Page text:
I’ve not got much time to note anything much about this building at present – am still wading my way through the comprehensive Assessment of Environmental Effects – but so I thought I would post it up here in the mean time in case any of you lot have any comments you wish to make.
It is, as noted in the DomPost the other day, proposed for the bus interchange, just near the old Thistle Inn. It is in for Resource Consent at present, and unusually, is available for public comment. The reason for this is at least partly because the building is proposed to be built out over part of the bus interchange itself, and buses will have to weave their way in and out of the columns at ground floor.
Click to enlarge
As is now usual with RC applications for buildings, the AEE authors have claimed the building’s design is excellent:
“The proposed Kate Sheppard Exchange Building will make an important contribution to the provision of quality office accommodation in a building of considerable architectural merit (design excellence) that will be a distinctive landmark at the northern end of Lambton Quay. The building will add significantly to the dynamism and amenity of the Central Area.” and interestingly, appears to not only retain the little ugly/cute substation building that has captivated Wellingtonians for so long, but even goes further and says:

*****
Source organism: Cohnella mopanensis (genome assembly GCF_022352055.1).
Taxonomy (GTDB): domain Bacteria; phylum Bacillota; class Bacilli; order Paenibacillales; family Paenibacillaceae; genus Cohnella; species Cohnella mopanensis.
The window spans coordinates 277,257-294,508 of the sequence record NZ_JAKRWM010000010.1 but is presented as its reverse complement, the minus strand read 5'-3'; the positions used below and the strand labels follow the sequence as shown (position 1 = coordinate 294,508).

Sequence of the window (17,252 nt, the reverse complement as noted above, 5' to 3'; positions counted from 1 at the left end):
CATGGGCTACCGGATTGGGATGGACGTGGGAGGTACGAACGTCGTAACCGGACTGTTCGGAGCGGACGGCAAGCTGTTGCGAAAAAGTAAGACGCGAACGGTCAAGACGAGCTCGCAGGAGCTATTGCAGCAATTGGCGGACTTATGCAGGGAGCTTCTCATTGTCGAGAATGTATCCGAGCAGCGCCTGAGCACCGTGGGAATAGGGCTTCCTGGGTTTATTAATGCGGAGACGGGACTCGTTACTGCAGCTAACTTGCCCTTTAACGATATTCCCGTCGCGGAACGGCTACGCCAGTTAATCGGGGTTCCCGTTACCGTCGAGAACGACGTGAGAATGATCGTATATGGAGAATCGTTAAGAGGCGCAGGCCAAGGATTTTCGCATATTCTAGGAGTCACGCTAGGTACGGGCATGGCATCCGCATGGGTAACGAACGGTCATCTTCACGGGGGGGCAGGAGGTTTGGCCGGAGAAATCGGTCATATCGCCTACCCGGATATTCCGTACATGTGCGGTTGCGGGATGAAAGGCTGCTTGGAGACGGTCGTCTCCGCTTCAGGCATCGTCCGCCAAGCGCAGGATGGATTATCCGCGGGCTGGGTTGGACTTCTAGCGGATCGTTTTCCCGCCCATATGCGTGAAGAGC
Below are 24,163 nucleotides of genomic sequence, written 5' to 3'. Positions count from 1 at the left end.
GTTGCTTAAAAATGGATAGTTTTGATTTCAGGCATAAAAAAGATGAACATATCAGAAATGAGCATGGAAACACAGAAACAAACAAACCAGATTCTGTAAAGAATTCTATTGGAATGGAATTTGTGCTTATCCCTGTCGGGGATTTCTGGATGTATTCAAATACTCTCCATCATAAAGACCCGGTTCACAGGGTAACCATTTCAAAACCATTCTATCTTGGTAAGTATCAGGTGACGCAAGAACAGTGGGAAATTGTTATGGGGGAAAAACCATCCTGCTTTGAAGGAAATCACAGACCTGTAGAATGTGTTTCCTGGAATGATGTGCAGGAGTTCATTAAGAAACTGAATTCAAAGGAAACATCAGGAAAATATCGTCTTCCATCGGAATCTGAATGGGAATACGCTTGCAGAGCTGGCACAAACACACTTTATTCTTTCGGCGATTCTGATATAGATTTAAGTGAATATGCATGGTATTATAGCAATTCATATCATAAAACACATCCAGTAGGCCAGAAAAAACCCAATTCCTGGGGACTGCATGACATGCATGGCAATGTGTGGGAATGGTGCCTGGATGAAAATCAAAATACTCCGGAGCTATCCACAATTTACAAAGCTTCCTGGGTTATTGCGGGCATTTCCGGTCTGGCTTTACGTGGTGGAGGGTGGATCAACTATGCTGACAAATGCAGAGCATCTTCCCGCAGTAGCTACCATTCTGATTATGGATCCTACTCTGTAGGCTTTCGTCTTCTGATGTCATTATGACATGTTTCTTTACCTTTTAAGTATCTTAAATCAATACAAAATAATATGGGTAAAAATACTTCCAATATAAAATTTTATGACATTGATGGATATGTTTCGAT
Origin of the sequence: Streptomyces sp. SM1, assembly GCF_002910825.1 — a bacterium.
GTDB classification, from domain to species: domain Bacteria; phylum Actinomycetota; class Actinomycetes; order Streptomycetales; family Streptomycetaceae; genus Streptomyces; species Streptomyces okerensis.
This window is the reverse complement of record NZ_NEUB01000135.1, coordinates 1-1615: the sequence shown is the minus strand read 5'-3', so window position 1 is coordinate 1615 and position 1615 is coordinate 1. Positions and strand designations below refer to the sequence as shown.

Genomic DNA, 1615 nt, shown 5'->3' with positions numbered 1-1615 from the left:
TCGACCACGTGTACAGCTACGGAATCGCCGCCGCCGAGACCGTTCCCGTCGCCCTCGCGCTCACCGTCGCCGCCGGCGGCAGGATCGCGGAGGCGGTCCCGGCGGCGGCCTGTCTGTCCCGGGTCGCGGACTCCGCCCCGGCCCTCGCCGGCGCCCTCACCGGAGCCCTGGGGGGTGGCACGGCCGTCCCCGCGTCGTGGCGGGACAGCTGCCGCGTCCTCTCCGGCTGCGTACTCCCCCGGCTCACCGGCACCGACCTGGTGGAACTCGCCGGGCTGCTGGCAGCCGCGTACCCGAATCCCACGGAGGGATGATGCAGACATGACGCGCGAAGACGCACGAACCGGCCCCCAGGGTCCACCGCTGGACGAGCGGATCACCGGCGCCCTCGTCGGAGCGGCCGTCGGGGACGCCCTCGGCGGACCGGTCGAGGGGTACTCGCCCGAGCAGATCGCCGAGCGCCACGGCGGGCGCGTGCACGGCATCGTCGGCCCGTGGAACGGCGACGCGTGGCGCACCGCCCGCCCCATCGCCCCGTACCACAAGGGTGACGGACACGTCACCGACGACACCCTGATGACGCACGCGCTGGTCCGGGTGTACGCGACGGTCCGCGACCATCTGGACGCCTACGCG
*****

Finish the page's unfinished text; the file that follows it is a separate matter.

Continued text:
“The proposal acknowledges the intimate scale of the listed building and draws on that scale to articulate the Kate Sheppard Place elevation and the proportions of the public arcade and lobby spaces with this scale. The proposal is sympathetic in its use of contrasting materials by consciously not seeking to mimic those authentic cladding materials of the heritage building. Similarly, by articulating proposed cladding and scale with reference to that of the heritage building the proposed development maintains and conserves that scale and those values inherent in existing materials and finishes and the patina that those elements have amassed … the proposal seeks to embrace original and currently obscured openings as part of the public access route through the site”.
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